(1) Where a police officer considers it reasonably necessary,
(a) to ensure orderly movement of traffic;
(b) to prevent injury or damage to persons or property; or
(c) to permit proper action in an emergency,
he or she may direct traffic according to his or her discretion, despite the provisions of this Part, and every person shall obey his or her directions. R.S.O. 1990, c. H.8, s. 134 (1).
(2) For the purposes of subsection (1), a police officer may close a highway or any part thereof to vehicles by posting or causing to be posted signs to that effect, or placing or causing to be placed traffic control devices as prescribed in the regulations. R.S.O. 1990, c. H.8, s. 134 (2).
Driving on closed highway prohibited
(3) Where signs or traffic control devices have been posted or placed under subsection (2), no person shall drive or operate a vehicle on the closed highway or part thereof in intentional disobedience of the signs or traffic control devices. R.S.O. 1990, c. H.8, s. 134 (3).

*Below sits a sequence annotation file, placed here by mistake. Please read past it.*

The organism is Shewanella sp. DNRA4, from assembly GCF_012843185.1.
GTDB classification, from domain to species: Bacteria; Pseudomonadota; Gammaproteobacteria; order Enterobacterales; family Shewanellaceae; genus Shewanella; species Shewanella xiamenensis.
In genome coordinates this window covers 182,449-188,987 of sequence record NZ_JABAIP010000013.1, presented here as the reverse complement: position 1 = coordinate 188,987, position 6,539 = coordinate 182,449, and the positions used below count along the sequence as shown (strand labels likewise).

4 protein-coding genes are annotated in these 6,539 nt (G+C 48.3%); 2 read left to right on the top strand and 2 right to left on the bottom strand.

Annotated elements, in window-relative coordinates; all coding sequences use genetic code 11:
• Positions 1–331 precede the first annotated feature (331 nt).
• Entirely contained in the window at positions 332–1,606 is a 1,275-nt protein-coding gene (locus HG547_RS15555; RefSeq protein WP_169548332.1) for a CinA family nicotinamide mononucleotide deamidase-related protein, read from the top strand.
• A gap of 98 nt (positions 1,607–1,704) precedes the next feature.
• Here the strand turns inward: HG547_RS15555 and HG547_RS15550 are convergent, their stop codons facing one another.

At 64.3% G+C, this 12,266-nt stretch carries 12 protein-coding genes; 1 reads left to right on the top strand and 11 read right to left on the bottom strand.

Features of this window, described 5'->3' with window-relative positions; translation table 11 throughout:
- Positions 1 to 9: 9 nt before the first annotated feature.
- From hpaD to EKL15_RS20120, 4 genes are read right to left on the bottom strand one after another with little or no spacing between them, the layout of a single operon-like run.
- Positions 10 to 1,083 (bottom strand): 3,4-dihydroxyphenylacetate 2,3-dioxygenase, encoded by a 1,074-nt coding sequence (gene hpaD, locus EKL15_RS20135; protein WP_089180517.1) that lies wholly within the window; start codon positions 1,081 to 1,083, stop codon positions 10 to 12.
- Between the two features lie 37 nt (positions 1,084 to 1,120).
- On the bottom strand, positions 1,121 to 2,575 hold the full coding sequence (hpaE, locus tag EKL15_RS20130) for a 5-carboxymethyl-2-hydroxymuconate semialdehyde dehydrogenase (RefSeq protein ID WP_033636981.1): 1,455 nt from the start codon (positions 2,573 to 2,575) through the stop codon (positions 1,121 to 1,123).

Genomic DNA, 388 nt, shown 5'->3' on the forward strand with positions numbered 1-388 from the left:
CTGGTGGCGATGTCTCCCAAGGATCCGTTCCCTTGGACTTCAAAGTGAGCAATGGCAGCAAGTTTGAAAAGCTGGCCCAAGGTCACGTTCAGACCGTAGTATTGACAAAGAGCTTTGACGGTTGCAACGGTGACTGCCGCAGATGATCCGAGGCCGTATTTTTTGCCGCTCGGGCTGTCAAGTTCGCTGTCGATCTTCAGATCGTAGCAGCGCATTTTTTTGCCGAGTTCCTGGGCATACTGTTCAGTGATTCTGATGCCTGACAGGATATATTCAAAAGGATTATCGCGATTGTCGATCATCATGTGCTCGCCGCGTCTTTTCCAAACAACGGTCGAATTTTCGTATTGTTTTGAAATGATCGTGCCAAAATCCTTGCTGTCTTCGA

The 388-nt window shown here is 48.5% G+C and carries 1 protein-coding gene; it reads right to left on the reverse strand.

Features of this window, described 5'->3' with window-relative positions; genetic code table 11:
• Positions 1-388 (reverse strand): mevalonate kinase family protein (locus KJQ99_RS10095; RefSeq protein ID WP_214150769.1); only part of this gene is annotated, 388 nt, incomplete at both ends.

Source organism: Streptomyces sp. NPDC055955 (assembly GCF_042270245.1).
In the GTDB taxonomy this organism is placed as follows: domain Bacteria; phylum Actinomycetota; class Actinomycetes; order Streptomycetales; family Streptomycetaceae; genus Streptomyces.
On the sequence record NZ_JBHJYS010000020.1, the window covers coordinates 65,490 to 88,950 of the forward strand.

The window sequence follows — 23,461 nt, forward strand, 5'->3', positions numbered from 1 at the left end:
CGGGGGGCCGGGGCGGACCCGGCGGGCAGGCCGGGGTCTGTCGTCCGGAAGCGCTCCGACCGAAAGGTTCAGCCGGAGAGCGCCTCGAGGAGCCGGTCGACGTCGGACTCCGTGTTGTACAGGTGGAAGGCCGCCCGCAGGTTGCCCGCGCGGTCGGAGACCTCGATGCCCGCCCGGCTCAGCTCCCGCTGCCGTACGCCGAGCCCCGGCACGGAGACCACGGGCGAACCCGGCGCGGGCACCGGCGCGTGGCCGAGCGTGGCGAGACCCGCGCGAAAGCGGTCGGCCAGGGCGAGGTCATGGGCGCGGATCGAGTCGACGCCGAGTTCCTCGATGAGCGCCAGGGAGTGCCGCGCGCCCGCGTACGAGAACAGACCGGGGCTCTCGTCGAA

Exception to subs. (3)
(4) Subsection (3) does not apply to a road service vehicle, an ambulance, a fire department vehicle, a public utility emergency vehicle, a police vehicle or a motor vehicle driven by a firefighter, as defined in subsection 1 (1) of the Fire Protection and Prevention Act, 1997, who is performing his or her duties. 2005, c. 26, Sched. A, s. 19.
No Crown or road authority liability
(5) Every person using a highway closed to traffic in accordance with this section does so at the personÃ¢Â€Â™s own risk and the Crown or road authority having jurisdiction and control of the highway is not liable for any damage sustained by a person using the highway so closed to traffic. R.S.O. 1990, c. H.8, s. 134 (5).
(6) The Minister may make regulations providing for the posting of signs and the placing of traffic control devices on any highway or any type or class thereof for the purposes of this section, and prescribing the types of signs and traffic control devices. R.S.O. 1990, c. H.8, s. 134 (6).